His connection with Christianity is necessarily less overt than the Pope’s. Like the Pope, though, Putin wishes the world to be inclusive, not exclusive. “Russia is Europe’s large and sometimes awkward neighbour,” an analyst of US-Russian relations has written, “but it is a neighbour with which Europe has to live and with whom engagement is a necessity, not a choice.”
If only speakers from all other neighbouring countries at the 70th UNGA would follow such pragmatism.
The writer is an author.
How much should we celebrate the Supreme Court’s verdict on Mumtaz Qadri?
By Noman Ansari
October 7, 2015
There is a Chris Rock quote I like sharing whenever someone seeks positive strokes for completing a responsibility they believe is a grand achievement. In his standup, the comedian speaks of fathers who are proud of sending their kids to school or staying out of jail,
“You’re supposed to, you dumb m*****f*****! What kind of ignorant s*** is that? ‘I ain’t never been to jail!’ What do you want, a cookie?! You’re not supposed to go to jail, you low-expectation-having m*****f*****!”
Well, Chris, as it turns out, after years of disappointment, the good people of Pakistan now carry desperately low expectations.
Today, the Supreme Court of Pakistan, led by the brave Justice Asif Saeed Khosa, threw an appeal from bodyguard turned murderer, Mumtaz Qadri, out of court, upholding his death sentence. Undoubtedly, this is a gutsy move from the trio of judges, considering how the law enforcement officials, prosecutors, intelligence personnel, and judges themselves, who dare to fight against injustice, are repeatedly targeted by the violent sociopaths lurking in the shadows of this country. But although it is certainly a landmark moment, excuse me while I don’t bring out my party gear.
On the January 4, 2011, the Governor of Punjab, Salman Taseer, was shot dead by a man hired to protect him.
Shot 27 times with an AK-47.
Shot at a commercial area near his home with enough eye witnesses.
His shooter, the man in question, Qadri, undoubtedly had sufficient gunshot residue on his body.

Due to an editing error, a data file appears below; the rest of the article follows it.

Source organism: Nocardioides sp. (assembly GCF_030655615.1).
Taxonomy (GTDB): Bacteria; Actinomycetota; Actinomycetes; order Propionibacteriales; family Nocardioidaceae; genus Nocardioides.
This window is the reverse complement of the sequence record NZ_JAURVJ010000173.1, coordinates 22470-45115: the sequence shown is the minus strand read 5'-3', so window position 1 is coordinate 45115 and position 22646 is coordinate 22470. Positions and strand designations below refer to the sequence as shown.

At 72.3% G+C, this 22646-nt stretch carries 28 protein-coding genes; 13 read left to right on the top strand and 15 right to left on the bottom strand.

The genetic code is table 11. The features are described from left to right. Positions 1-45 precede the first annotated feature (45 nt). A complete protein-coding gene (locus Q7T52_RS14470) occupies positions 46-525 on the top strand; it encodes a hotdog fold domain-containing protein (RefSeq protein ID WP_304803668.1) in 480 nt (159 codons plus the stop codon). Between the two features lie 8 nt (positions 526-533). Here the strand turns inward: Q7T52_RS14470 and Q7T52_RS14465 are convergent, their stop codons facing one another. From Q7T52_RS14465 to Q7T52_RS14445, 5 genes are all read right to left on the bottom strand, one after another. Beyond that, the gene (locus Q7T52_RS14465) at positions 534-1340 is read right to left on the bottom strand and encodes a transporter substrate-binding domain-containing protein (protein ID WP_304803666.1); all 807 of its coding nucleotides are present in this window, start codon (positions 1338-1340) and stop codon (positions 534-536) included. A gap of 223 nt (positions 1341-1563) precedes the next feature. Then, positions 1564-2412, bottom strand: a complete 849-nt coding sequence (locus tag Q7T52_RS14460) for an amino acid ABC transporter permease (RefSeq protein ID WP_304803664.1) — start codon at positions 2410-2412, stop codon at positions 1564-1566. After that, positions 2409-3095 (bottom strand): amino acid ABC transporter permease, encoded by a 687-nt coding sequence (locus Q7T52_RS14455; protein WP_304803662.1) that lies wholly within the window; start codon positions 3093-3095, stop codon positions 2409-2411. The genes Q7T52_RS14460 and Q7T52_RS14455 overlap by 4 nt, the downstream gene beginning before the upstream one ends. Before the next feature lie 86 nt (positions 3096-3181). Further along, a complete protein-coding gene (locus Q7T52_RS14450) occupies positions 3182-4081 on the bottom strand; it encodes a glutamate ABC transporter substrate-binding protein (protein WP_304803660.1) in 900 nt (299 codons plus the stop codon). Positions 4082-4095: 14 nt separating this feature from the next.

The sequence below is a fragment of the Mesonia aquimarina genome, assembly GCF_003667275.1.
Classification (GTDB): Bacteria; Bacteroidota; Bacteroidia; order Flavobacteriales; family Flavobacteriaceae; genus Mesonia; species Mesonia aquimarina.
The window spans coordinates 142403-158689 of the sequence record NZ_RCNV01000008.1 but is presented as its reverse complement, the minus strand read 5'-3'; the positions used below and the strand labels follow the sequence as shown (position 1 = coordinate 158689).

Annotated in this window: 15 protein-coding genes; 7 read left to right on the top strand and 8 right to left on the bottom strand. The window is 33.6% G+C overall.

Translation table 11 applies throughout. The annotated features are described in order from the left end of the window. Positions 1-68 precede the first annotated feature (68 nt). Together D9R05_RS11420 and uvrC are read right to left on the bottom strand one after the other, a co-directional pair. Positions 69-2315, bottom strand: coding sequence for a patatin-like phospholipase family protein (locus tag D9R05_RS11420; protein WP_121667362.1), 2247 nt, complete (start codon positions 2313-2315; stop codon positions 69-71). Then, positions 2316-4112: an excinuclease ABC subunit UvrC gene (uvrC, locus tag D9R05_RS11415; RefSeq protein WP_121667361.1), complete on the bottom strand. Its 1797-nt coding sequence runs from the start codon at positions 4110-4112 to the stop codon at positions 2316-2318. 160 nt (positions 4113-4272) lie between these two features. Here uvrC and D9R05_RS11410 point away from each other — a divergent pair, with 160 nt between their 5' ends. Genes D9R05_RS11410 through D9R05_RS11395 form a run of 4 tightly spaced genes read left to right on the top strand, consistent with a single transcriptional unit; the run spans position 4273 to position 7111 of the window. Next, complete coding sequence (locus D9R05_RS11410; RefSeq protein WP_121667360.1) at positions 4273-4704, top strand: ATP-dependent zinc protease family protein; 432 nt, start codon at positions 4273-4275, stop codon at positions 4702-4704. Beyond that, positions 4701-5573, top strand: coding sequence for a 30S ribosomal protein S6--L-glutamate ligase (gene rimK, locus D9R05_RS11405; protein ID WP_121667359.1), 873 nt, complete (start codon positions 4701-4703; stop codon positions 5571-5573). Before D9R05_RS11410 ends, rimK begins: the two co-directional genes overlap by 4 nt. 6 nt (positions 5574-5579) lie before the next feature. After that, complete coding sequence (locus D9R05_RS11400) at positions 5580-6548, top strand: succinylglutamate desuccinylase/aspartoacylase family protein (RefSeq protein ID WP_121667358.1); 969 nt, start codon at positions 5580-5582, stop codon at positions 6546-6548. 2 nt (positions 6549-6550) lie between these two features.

His shooter did not deny killing him, in fact, he openly admitted to the crime. Had this been a case on an hour long episode of CSI, the investigators would have solved it without breaking a sweat, leaving the ending credits rolling one minute after the opening theme music. Had it been on the reality court show, Judge Judy, Qadri would have been a source of nutrients for soil by now.
Yet here we are, closing on five years since the murder, and Qadri and his fundamentalist clown posse have made a mockery of the Pakistani justice system. The murderer remains convicted, yet not punished.
Qadri claims he murdered Taseer because the governor questioned the validity of Pakistan’s notorious blasphemy law, which has been used as a weapon by many nam kay Musalmaans (Muslims by name only) to target minority groups. Taseer, of course, was speaking up for Aasia Bibi, a Christian lady convicted of blasphemy and sentenced to death.
Ideally, the deranged bodyguard should have been punished after a speedy trial. The way Qadri and his fundamentalist clown posse were allowed to hijack Pakistan with their warped interpretation of religion and the blasphemy law, only encouraged other numskulls to target more minorities. If the blasphemy law had been controversial before, it was now untouchable.
What’s more, had Qadri been punished without being allowed to spread his nauseating propaganda, the case Taseer had been fighting for could have gained the momentum it deserved.
Dawn estimates that from 1986 to 2010, 1,274 people have been charged under the blasphemy law, which was added into the constitution by General Ziaul Haq, the dictator who keeps on giving. Prior to 1986, only 14 cases were reported, which is a startling disparity.
The saner members of the Pakistani public have always questioned the logic behind the blasphemy law, yet their voices have been drowned by the extremely vocal minorities who championed it.
When Qadri shot Taseer, he immediately became the loon to lead the lunatics, the joker of this gallery of rogues. He would have become a martyr regardless, but by punishing him quickly, at least Pakistan would have set an example for others. Qadri should have met a disgraceful end, instead he was allowed to become the tube light to which flocked the frolicking moths.
As it has been with dictators, militants, and terrorists, we allow far too many jackals to assume the role of lions in this country.
A freelance writer and regular contributor to The Express Tribune magazine and newspaper, Noman tweets as @Pugnate (twitter.com/Pugnate)